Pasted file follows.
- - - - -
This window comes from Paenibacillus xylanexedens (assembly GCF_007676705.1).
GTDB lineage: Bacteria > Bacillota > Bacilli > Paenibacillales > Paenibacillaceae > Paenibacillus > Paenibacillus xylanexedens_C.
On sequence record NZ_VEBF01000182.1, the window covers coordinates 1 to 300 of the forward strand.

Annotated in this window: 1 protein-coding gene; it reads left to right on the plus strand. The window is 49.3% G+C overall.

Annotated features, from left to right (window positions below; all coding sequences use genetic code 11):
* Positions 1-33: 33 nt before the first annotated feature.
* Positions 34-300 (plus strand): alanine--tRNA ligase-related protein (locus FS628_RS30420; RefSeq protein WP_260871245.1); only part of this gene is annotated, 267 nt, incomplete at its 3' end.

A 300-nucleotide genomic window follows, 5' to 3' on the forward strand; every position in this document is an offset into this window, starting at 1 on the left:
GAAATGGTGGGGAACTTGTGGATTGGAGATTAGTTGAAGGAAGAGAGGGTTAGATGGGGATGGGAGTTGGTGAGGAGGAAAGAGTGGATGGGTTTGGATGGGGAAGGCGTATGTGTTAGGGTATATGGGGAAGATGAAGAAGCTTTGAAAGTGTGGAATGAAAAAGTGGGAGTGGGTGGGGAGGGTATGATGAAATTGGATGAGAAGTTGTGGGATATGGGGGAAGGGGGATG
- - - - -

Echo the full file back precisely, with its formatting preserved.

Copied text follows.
This window comes from Paenibacillus xylanexedens (assembly GCF_007676705.1).
GTDB lineage: Bacteria > Bacillota > Bacilli > Paenibacillales > Paenibacillaceae > Paenibacillus > Paenibacillus xylanexedens_C.
On sequence record NZ_VEBF01000182.1, the window covers coordinates 1 to 300 of the forward strand.

Annotated in this window: 1 protein-coding gene; it reads left to right on the plus strand. The window is 49.3% G+C overall.

Annotated features, from left to right (window positions below; all coding sequences use genetic code 11):
* Positions 1-33: 33 nt before the first annotated feature.
* Positions 34-300 (plus strand): alanine--tRNA ligase-related protein (locus FS628_RS30420; RefSeq protein WP_260871245.1); only part of this gene is annotated, 267 nt, incomplete at its 3' end.

A 300-nucleotide genomic window follows, 5' to 3' on the forward strand; every position in this document is an offset into this window, starting at 1 on the left:
GAAATGGTGGGGAACTTGTGGATTGGAGATTAGTTGAAGGAAGAGAGGGTTAGATGGGGATGGGAGTTGGTGAGGAGGAAAGAGTGGATGGGTTTGGATGGGGAAGGCGTATGTGTTAGGGTATATGGGGAAGATGAAGAAGCTTTGAAAGTGTGGAATGAAAAAGTGGGAGTGGGTGGGGAGGGTATGATGAAATTGGATGAGAAGTTGTGGGATATGGGGGAAGGGGGATG